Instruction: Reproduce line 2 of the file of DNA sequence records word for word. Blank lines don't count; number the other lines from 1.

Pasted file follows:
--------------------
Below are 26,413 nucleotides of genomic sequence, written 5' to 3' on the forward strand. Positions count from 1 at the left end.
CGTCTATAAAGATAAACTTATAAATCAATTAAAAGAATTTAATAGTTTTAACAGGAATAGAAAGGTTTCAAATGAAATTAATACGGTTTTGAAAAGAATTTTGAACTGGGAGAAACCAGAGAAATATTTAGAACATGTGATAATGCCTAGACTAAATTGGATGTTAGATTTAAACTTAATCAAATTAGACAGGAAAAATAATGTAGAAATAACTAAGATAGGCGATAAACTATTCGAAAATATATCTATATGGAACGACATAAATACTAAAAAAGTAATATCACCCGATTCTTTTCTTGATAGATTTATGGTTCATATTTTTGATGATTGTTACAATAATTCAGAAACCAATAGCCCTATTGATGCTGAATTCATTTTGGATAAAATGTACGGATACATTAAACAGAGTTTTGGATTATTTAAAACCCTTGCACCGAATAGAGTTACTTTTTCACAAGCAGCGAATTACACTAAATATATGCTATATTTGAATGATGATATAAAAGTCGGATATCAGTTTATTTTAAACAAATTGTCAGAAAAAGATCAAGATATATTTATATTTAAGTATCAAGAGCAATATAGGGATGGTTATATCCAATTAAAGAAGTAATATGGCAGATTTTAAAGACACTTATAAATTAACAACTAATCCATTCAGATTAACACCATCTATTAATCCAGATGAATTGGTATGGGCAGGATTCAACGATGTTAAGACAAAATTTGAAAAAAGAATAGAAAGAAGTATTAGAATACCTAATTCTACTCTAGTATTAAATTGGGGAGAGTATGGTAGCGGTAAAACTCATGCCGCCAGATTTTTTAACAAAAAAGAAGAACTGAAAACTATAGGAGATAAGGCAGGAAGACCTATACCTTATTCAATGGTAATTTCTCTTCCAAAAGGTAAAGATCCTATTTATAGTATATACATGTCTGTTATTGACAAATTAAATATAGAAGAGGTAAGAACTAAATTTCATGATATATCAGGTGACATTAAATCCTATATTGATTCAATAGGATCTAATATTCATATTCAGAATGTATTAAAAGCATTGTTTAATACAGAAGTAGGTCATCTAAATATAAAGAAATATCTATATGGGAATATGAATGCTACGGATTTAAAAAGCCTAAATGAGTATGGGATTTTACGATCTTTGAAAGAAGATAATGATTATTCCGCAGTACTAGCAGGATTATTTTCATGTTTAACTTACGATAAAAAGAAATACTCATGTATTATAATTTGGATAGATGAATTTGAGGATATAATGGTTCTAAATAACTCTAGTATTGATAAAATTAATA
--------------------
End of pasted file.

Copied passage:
CGTCTATAAAGATAAACTTATAAATCAATTAAAAGAATTTAATAGTTTTAACAGGAATAGAAAGGTTTCAAATGAAATTAATACGGTTTTGAAAAGAATTTTGAACTGGGAGAAACCAGAGAAATATTTAGAACATGTGATAATGCCTAGACTAAATTGGATGTTAGATTTAAACTTAATCAAATTAGACAGGAAAAATAATGTAGAAATAACTAAGATAGGCGATAAACTATTCGAAAATATATCTATATGGAACGACATAAATACTAAAAAAGTAATATCACCCGATTCTTTTCTTGATAGATTTATGGTTCATATTTTTGATGATTGTTACAATAATTCAGAAACCAATAGCCCTATTGATGCTGAATTCATTTTGGATAAAATGTACGGATACATTAAACAGAGTTTTGGATTATTTAAAACCCTTGCACCGAATAGAGTTACTTTTTCACAAGCAGCGAATTACACTAAATATATGCTATATTTGAATGATGATATAAAAGTCGGATATCAGTTTATTTTAAACAAATTGTCAGAAAAAGATCAAGATATATTTATATTTAAGTATCAAGAGCAATATAGGGATGGTTATATCCAATTAAAGAAGTAATATGGCAGATTTTAAAGACACTTATAAATTAACAACTAATCCATTCAGATTAACACCATCTATTAATCCAGATGAATTGGTATGGGCAGGATTCAACGATGTTAAGACAAAATTTGAAAAAAGAATAGAAAGAAGTATTAGAATACCTAATTCTACTCTAGTATTAAATTGGGGAGAGTATGGTAGCGGTAAAACTCATGCCGCCAGATTTTTTAACAAAAAAGAAGAACTGAAAACTATAGGAGATAAGGCAGGAAGACCTATACCTTATTCAATGGTAATTTCTCTTCCAAAAGGTAAAGATCCTATTTATAGTATATACATGTCTGTTATTGACAAATTAAATATAGAAGAGGTAAGAACTAAATTTCATGATATATCAGGTGACATTAAATCCTATATTGATTCAATAGGATCTAATATTCATATTCAGAATGTATTAAAAGCATTGTTTAATACAGAAGTAGGTCATCTAAATATAAAGAAATATCTATATGGGAATATGAATGCTACGGATTTAAAAAGCCTAAATGAGTATGGGATTTTACGATCTTTGAAAGAAGATAATGATTATTCCGCAGTACTAGCAGGATTATTTTCATGTTTAACTTACGATAAAAAGAAATACTCATGTATTATAATTTGGATAGATGAATTTGAGGATATAATGGTTCTAAATAACTCTAGTATTGATAAAATTAATA